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  • Aloe-Nichelle

Homeward: First Entry

Content Warning (CW): academic trauma, suicide, hospitalization


Parsons School of Design was the only school I applied to. At 17 I knew I wanted a career in art and was passionate about an idea I had for a brand of t-shirts I wanted to design. Parsons was the only school I could find that had an integrated design and business program. I also felt like I would be safer there -- as a black queer kid -- in the middle of New York City at a school that boasted of its inclusivity and innovative thought. First-year wasn't great but I persevered. Second-year had some pretty great highlights but I also realized that I hated it there.


I began to see myself clearly for the kind of artist I was but got little to no respect from peers and faculty. In one of the first infuriating critiques I received, I presented houses. Most were folded origami made of origami paper or pages from journals and planners. One was roughly hewn of cardboard which I painted white with a red roof. I spoke of all the ways a home can look and my imaginings of who lived inside them. I was told they didn't look like anyone lived there and that they looked like barns rather than houses. I was encouraged to add more to the houses or look up proper house proportions. I thought my face got hot out of the embarrassment and because I struggle with criticism. But after more thought, I was angry because they saw my work for exactly what it was and then asked it to change. The work was born out of seeing people live under tin roofs or seemingly dilapidated wooden shacks. The work was about this longing I had always had to "go home" even when I was in the apartment where I lived with my family for ten years. It was about homes that didn't look or feel like homes. Somehow they were able to understand exactly that and still tell me it wasn't good enough.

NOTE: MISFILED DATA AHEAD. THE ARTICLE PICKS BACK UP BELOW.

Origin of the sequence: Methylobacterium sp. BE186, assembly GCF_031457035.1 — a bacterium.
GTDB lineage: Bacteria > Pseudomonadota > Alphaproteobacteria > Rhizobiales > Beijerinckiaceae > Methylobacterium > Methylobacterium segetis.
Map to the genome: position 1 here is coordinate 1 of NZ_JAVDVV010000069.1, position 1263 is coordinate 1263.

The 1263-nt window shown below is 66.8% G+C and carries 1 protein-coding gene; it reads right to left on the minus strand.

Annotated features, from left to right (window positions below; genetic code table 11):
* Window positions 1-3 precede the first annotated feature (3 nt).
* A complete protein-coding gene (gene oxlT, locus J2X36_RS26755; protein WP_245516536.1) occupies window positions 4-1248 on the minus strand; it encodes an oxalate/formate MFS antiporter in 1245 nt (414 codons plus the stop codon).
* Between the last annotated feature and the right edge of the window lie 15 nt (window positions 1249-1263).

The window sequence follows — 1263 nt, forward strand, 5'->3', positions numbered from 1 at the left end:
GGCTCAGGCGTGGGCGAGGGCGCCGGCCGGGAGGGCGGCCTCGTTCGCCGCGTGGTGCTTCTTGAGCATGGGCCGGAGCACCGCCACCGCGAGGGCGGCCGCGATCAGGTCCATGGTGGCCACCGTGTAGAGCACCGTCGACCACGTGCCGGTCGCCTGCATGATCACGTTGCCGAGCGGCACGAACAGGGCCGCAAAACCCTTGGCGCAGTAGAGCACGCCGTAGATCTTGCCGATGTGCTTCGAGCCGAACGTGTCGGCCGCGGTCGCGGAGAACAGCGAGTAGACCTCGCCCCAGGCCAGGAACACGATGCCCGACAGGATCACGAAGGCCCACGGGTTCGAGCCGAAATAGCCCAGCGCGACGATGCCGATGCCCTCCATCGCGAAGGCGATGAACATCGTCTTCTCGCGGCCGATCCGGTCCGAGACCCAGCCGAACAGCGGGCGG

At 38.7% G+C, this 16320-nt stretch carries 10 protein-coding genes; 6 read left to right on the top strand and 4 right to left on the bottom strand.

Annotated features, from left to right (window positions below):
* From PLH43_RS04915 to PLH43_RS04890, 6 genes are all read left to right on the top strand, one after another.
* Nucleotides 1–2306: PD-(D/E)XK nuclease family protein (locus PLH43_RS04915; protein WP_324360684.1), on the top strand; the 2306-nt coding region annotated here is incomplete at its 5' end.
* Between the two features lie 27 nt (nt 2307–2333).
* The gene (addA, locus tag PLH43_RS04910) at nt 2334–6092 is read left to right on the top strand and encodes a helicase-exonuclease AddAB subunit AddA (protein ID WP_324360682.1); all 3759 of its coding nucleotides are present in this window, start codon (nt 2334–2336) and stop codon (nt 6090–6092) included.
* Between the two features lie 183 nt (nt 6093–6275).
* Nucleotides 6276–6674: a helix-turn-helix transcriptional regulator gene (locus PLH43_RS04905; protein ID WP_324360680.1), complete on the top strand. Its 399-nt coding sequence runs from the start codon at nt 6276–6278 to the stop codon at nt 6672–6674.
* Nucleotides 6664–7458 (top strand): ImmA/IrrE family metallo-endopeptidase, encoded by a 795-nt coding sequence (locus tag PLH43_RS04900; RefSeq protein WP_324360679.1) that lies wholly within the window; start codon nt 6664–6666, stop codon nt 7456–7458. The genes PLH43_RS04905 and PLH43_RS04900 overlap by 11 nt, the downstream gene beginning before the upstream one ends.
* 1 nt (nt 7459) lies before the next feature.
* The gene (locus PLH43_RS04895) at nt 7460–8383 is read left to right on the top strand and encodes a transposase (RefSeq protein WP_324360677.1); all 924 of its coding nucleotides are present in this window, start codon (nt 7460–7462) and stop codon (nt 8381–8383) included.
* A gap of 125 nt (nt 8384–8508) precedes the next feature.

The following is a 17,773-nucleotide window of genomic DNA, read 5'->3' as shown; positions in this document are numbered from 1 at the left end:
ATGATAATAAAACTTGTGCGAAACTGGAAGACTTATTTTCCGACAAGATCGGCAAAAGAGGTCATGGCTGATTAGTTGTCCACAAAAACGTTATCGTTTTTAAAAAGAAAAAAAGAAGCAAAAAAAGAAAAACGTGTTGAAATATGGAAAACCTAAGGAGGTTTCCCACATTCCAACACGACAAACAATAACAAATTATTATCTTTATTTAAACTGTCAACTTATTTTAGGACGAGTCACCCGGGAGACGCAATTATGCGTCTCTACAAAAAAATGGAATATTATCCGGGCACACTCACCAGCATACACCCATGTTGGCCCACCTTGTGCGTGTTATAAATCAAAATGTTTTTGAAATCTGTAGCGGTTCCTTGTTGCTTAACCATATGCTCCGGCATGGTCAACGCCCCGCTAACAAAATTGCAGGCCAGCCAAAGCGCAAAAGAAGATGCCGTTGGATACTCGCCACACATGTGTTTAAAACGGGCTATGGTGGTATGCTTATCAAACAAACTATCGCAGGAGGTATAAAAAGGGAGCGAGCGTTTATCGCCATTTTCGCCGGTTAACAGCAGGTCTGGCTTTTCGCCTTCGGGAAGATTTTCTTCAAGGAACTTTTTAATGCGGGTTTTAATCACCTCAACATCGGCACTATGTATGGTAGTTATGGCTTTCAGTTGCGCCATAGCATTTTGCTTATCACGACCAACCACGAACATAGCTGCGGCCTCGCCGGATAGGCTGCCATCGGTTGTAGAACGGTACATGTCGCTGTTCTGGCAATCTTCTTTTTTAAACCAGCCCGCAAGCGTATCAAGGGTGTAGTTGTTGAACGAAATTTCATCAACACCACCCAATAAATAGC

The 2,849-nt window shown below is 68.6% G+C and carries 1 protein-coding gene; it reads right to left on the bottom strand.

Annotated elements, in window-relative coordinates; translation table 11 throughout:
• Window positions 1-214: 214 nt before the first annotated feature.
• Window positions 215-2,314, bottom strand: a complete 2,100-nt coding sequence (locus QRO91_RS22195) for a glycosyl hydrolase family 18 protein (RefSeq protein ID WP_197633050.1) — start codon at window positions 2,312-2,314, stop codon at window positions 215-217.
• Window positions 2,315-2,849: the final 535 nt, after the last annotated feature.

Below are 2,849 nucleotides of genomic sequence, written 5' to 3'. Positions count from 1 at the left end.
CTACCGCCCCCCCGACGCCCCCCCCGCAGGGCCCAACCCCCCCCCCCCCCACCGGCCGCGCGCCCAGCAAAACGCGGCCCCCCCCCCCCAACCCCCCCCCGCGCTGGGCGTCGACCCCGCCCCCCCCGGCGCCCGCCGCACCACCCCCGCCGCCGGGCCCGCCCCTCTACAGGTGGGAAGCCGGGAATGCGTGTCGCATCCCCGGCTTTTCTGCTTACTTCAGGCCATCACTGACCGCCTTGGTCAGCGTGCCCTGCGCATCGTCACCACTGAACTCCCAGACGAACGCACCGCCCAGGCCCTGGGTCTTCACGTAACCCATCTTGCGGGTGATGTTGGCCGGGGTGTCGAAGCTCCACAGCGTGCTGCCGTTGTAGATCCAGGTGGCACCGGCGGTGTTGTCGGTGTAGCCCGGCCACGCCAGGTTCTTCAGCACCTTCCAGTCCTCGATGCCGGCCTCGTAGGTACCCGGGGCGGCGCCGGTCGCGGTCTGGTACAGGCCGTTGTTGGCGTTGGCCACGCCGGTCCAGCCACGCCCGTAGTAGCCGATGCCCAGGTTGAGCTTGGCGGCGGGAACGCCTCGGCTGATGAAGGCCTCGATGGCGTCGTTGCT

I thought it wasn't a big deal. I thought if I hadn't been so upset I could've clarified to them and maybe gotten more relevant feedback. Nevertheless, I was over Parsons. I went to London for a semester abroad at UAL - Chelsea. The Fine Arts program there


was completely self-directed and with even more creative facilities. I loved it and my work flourished. Upon my reluctant term, I told myself I was a more self-assured artist and wouldn't face those challenges of not being able to stand up for my work, but soon standing up for my work became the problem. I fought with my studio instructor about taking up our work time (my only studio time in the semester) with presentations and meetings during which she often wouldn't allow us to continue our work. I lost my temper with the program director who called my work "scraps" he didn't have time to go through. After another infuriating midterm review, I received an email in which I was called disrespectful and antagonistic. I was criticized for poor attendance even after requesting disability accommodation and never hearing back from the school about it. Then I was vaguely threatened with disciplinary action. Seething with rage, I was unable to sleep that night. I was ready to drop out.


Nobody but one instructor truly supported the decision. Everyone else called me self-centered and entitled. They cultivated fear of regret, joblessness, discrimination, and low self-worth. They told me I'd have the same problems in real life. I felt trapped. Wasn't it worth it to divest from institutions that didn't respect me? Wasn't my love for self, taking myself out of harm's way, more important than "succeeding," even if it was out of spite. My mental health was in speedy decline. What would resilience be worth if I wasn't even alive to reach graduation. After hospitalization for a suicide attempt, I finished out the semester and took a leave of absence.

I know I'm not the only one. I know that there are so many ways in which the structures at play in so many of our lives seek to force us to assimilate and punish us when we refuse. I know that there are far too many ways in which this violence is enforced, empowered, and perpetuated even by those being actively harmed. But out of all the people enduring this abuse, so few are willing or able to self advocate and divest.




I want to be one of the voices telling those people that there is another way. Success shouldn't require the sacrifice of health or self-worth. You should not be punished for standing up for yourself. Enduring cruelty, injustice, disrespect is not the key to fulfillment. I believe in the power of imagination, rest and love. I believe if I can imagine it, than it can be. I don't have to run myself ragged and make myself miserable to make it so. If I let myself be guided by love -- care, commitment, knowledge, responsibility, respect and trust -- for and from myself and others, I know I will get where I need to go.


In future entries I might write about other experiences I've had in the workplace, in seeking therapy, in relationships, as well as the voices, like Bell Hooks and Audre Lorde, that have been important, grounding, and affirming for me. Hopefully, it helps someone somehow.


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